Verint was focusing on its Nextiva PSIM solution – it was calling this ‘actional intelligence for your command, control and comms centre’. Nextiva PSIM gathers information from security, safety, and building management systems, and synthesises it so a user can view, correlate, analyze and take action. 
Nearby was Stentofon Communications. The company’s display was primarily Turbine intercoms. These units feature a universal design across 37 variants, are IP66 rated for dust and water and IK08 and IK10 for vibration and tamper. They incorporate a 10 watt class D amplifier and can deliver up to 110dB. There’s active noise cancellation circuitry, and a digital MEMs microphone that’s omnidirectional with configurable sensitivity and immune to electromagnetic radiation. 
Next, I visited Risco. The company was showing all its gear for the first time in Australia and its stand saw a lot of traffic. It’s a very complete range from Risco. There were the LightSys and Agility 3 panels. There were new wireless sensors, including a fully wireless version of the company’s flagship external sensor, WatchOUT. 
There was also a flock of new quad PIRs (grade 3 and grade 2), dual technology and pet immune sensors all in the same housing with a clever removable chassis. We know they do great Bus-based solutions but I also think Risco has the most complete wireless range on the market just now. Smoke, flood, CO2, wireless I/Os, reeds, vibration, glass break, internal sensors, serious internal sensors, serious external sensors and iWave camera PIRs. There was also a new wireless keypad. 
But there was a lot more. I also saw axesPlus, a cloud-based access control solution, ProSys, which can handle 128 zones and integrates with the SynopSys integrated security and building management platform. And there were other things on the stand that rushing time denied me a chance to look at. Risco is a clever company with a business model rooted in both hardware and next-gen cloud RMR. Nicely done.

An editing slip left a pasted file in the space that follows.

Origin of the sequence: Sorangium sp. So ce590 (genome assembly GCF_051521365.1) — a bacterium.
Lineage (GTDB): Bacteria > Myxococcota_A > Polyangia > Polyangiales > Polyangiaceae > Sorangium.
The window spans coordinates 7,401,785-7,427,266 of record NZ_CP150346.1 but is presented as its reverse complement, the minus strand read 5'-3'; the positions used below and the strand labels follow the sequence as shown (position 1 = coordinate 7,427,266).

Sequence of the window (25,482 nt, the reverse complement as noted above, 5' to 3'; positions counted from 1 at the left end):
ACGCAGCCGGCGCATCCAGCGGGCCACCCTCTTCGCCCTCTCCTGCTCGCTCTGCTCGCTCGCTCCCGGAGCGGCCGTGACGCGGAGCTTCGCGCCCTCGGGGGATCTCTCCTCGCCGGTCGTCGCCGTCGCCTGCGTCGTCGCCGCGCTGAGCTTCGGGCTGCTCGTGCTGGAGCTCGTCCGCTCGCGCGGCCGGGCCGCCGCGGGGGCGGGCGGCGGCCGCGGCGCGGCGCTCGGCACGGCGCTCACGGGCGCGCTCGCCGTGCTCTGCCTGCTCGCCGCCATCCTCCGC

At the rear of Hall 2 H5Controls was showing cloud-based access control – software-as-a-Service (SaaS) solutions built on open source technology and providing real-time management, monitoring and control. H5Controls has developed web-based solutions to manage and monitor security, safety and energy systems over the net. The idea is that an entire building or facility can be controlled over the internet via any Internet-connected device. 
Also down in the back corner I also saw Hualin cameras, George Peng Industrial Systems with GSM door phone systems and surveillance cameras. Micron was showing broadband alarms, including the Meridian 32 with Android, Kratos was showing protective laminate on glass. Nearby was Shenzhen Quick Zoom Technology, which was display a large range of wireless cameras with integrated IR. These included bullet cameras as well as what appeared to be desk-top camera units for retail applications. 
Also new at the show was Ektrovision. This is a company I’ve never heard of but its product was well built and had great specifications at multiple levels. Ektrovision was showing a very nice group of cameras, including a nice big rugged metal dome the 3MP N2IQIR PTZ, 18x optical zoom, 80m IR range with a beam spread of 3.2 to 50 degrees. This camera is IP66-rated and it’s a big, heavy unit – very rugged. 
Ektrovision also had a range of other cameras – a box camera that was very simple and nice looking. There’s also the vandal-proof N5OU/ML 2.1MP fixed dome with 15m IR, then the IP66 N51U/ML fixed dome 2.1MP with day/night. There was also a capable metal pendant dome that was good-looking and finally the industrial-strength IP67-rated N71U/ML bullet camera with 2.1MP and 40m IR.